Monday, 31 January 2011
"...people will always have need of God..."
"Where people no longer perceive God, life grows empty; nothing is ever enough."
"God is alive, and he needs people to serve him and bring him to others."
These were the lines that struck me as I read the opening paragraph of Pope Benedict's letter to seminarians all over the world dated 18 October 2010. We were to reflect on his letter during our seminary's recent recollection to prepare us for the new semester ahead.
As usual, I sauntered through the familiar seminary grounds pondering over these words, until I caught sight of a statue of Mother Mary standing pristinely near the entrance of our seminary. Slowly, it began to dawn on me that Mary would be the first person throughout history to ever show us how to bring Jesus to others, for she was the chosen one to carry Jesus in her womb, and to eventually bring Him into the world. And while Jesus was still in her womb, wherever she went, she brought Jesus to whomever she met. This we saw when Mary visited her cousin Elizabeth, whom her son John the Baptist leapt for joy in her womb the moment Mary's greeting sounded in her ears.
Although none of us will ever get the chance to carry Jesus in our wombs, at least definitely not for the guys, but each time we receive Jesus in the Eucharist, Jesus is allowing us to bring Him under our 'roof', where we become living tabernacles carrying Jesus wherever we go, bringing Him to whomever we meet. This can take place more freqently and effectively when we celebrate and participate in the Holy Eucharist more regularly and fervently, as well as when we draw closer to Jesus throught time spent with Him in prayer.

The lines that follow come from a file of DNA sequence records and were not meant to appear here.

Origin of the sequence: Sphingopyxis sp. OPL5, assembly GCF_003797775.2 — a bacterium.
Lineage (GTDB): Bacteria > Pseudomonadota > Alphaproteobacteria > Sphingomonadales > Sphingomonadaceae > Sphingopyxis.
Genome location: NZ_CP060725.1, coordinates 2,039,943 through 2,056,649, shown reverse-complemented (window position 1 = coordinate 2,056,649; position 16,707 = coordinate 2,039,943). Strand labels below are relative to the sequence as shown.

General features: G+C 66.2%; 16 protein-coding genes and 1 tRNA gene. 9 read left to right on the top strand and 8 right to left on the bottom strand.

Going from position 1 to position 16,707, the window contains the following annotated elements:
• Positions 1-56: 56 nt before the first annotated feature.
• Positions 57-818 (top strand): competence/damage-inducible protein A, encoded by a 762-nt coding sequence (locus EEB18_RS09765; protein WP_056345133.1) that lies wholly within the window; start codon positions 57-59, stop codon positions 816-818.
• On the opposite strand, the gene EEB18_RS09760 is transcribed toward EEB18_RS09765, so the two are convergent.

Conversely to how a child in a mother's womb depends on the life of the mother to stay alive, and even takes after the character and personality of the mother as he grows up, we instead depend on Jesus whom we carry within us to remain 'alive', and also take after His character and virtues, and even more so His image and likeness, as we grow whilst staying connected to Him. As Jesus tells us in John 15:5 - "As long as you remain in me and I in you, you bear much fruit; but apart from me you can do nothing." By allowing Jesus to remain in us, and we ourselves remaining in the love, likeness and image of Jesus within our hearts, we not only bring Jesus to others, people meet Jesus through our reflection of Him, and that's when God for them slowly begins to come alive in their hearts.
In light of my occasional desire for a family of my own, I reflected on how Mary remained a virgin and gave up her human desire to bear children of her own through human means. Yet in return, she bore Christ within her through spiritual grace, and became Mother of all mankind, which more than compensates not having children of her own flesh. As Mother of the Church, she doesn't just give life to a few children, but she gives life, through Jesus, to all her spiritual children - the world.
As I look at my own surrendering of my human fatherhood through a life of celibacy, I find consolation and even great joy in the spiritual fatherhood I may possibly be given in return, to father over my spiritual children who form the Church. I may not give life to a few children of my own flesh and blood, but I may one day be giving life to my spiritual children in numbers more than I can ever imagine myself having in a lifetime. When that day comes, not only will I be bringing Jesus to others through the way I live my life leading towards the image and likeness of Christ, I will also be the one bringing Jesus in the Eucharist to them, so that they too can carry Jesus under their 'roof', and bring Him into the world.